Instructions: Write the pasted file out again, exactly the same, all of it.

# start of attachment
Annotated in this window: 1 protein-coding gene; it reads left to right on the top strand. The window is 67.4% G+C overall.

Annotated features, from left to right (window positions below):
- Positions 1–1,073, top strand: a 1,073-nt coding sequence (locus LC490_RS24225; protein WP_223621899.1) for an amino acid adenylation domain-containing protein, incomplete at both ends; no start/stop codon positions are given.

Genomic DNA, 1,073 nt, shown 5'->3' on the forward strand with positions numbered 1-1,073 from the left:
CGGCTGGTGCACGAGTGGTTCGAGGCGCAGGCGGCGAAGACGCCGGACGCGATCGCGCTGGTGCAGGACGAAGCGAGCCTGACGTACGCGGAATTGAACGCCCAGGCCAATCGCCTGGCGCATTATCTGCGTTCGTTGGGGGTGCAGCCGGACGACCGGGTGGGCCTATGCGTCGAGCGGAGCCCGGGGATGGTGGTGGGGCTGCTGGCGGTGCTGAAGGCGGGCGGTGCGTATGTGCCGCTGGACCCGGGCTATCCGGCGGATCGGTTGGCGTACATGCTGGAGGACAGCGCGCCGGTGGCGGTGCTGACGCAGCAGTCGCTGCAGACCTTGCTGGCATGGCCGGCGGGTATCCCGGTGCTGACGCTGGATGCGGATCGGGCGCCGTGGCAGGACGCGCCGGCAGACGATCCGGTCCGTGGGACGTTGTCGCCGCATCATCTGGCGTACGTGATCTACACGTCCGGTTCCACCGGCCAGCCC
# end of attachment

Annotated in this window: 1 protein-coding gene; it reads left to right on the top strand. The window is 67.4% G+C overall.

Annotated features, from left to right (window positions below):
- Positions 1–1,073, top strand: a 1,073-nt coding sequence (locus LC490_RS24225; protein WP_223621899.1) for an amino acid adenylation domain-containing protein, incomplete at both ends; no start/stop codon positions are given.

Genomic DNA, 1,073 nt, shown 5'->3' on the forward strand with positions numbered 1-1,073 from the left:
CGGCTGGTGCACGAGTGGTTCGAGGCGCAGGCGGCGAAGACGCCGGACGCGATCGCGCTGGTGCAGGACGAAGCGAGCCTGACGTACGCGGAATTGAACGCCCAGGCCAATCGCCTGGCGCATTATCTGCGTTCGTTGGGGGTGCAGCCGGACGACCGGGTGGGCCTATGCGTCGAGCGGAGCCCGGGGATGGTGGTGGGGCTGCTGGCGGTGCTGAAGGCGGGCGGTGCGTATGTGCCGCTGGACCCGGGCTATCCGGCGGATCGGTTGGCGTACATGCTGGAGGACAGCGCGCCGGTGGCGGTGCTGACGCAGCAGTCGCTGCAGACCTTGCTGGCATGGCCGGCGGGTATCCCGGTGCTGACGCTGGATGCGGATCGGGCGCCGTGGCAGGACGCGCCGGCAGACGATCCGGTCCGTGGGACGTTGTCGCCGCATCATCTGGCGTACGTGATCTACACGTCCGGTTCCACCGGCCAGCCC